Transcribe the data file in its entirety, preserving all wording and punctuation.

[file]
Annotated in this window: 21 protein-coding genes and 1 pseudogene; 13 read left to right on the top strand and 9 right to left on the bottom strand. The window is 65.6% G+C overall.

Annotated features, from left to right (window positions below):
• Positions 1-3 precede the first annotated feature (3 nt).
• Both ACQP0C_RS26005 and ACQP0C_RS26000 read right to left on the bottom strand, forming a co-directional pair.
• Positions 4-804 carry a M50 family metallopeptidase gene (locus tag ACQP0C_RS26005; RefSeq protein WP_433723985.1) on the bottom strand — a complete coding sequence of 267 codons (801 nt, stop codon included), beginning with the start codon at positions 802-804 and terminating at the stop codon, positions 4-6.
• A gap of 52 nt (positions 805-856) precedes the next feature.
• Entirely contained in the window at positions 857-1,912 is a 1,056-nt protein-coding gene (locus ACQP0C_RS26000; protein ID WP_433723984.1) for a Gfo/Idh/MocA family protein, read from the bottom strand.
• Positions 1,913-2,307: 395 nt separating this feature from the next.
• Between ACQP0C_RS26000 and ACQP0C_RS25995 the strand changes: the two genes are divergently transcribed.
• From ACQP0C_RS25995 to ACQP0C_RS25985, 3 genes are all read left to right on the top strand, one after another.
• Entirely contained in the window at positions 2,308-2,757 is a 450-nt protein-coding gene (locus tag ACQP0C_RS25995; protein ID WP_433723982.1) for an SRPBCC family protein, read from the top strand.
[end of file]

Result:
Annotated in this window: 21 protein-coding genes and 1 pseudogene; 13 read left to right on the top strand and 9 right to left on the bottom strand. The window is 65.6% G+C overall.

Annotated features, from left to right (window positions below):
• Positions 1-3 precede the first annotated feature (3 nt).
• Both ACQP0C_RS26005 and ACQP0C_RS26000 read right to left on the bottom strand, forming a co-directional pair.
• Positions 4-804 carry a M50 family metallopeptidase gene (locus tag ACQP0C_RS26005; RefSeq protein WP_433723985.1) on the bottom strand — a complete coding sequence of 267 codons (801 nt, stop codon included), beginning with the start codon at positions 802-804 and terminating at the stop codon, positions 4-6.
• A gap of 52 nt (positions 805-856) precedes the next feature.
• Entirely contained in the window at positions 857-1,912 is a 1,056-nt protein-coding gene (locus ACQP0C_RS26000; protein ID WP_433723984.1) for a Gfo/Idh/MocA family protein, read from the bottom strand.
• Positions 1,913-2,307: 395 nt separating this feature from the next.
• Between ACQP0C_RS26000 and ACQP0C_RS25995 the strand changes: the two genes are divergently transcribed.
• From ACQP0C_RS25995 to ACQP0C_RS25985, 3 genes are all read left to right on the top strand, one after another.
• Entirely contained in the window at positions 2,308-2,757 is a 450-nt protein-coding gene (locus tag ACQP0C_RS25995; protein ID WP_433723982.1) for an SRPBCC family protein, read from the top strand.